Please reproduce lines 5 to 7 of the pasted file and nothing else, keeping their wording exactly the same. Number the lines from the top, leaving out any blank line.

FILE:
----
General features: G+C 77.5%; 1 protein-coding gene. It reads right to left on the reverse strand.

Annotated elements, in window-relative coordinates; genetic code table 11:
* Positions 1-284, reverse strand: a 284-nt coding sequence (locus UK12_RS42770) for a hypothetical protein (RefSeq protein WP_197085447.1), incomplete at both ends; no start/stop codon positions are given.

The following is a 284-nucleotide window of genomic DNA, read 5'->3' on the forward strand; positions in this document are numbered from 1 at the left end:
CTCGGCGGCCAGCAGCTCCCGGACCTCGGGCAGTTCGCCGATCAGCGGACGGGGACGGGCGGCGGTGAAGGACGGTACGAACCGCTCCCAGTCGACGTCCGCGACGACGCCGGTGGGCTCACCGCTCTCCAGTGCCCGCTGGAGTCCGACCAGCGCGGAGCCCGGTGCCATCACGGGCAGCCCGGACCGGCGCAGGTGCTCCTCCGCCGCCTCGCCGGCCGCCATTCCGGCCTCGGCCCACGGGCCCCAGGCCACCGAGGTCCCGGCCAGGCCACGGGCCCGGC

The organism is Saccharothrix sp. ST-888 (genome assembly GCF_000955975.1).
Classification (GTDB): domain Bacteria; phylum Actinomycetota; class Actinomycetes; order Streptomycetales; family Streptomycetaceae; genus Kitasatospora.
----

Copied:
CTCGGCGGCCAGCAGCTCCCGGACCTCGGGCAGTTCGCCGATCAGCGGACGGGGACGGGCGGCGGTGAAGGACGGTACGAACCGCTCCCAGTCGACGTCCGCGACGACGCCGGTGGGCTCACCGCTCTCCAGTGCCCGCTGGAGTCCGACCAGCGCGGAGCCCGGTGCCATCACGGGCAGCCCGGACCGGCGCAGGTGCTCCTCCGCCGCCTCGCCGGCCGCCATTCCGGCCTCGGCCCACGGGCCCCAGGCCACCGAGGTCCCGGCCAGGCCACGGGCCCGGC

The organism is Saccharothrix sp. ST-888 (genome assembly GCF_000955975.1).
Classification (GTDB): domain Bacteria; phylum Actinomycetota; class Actinomycetes; order Streptomycetales; family Streptomycetaceae; genus Kitasatospora.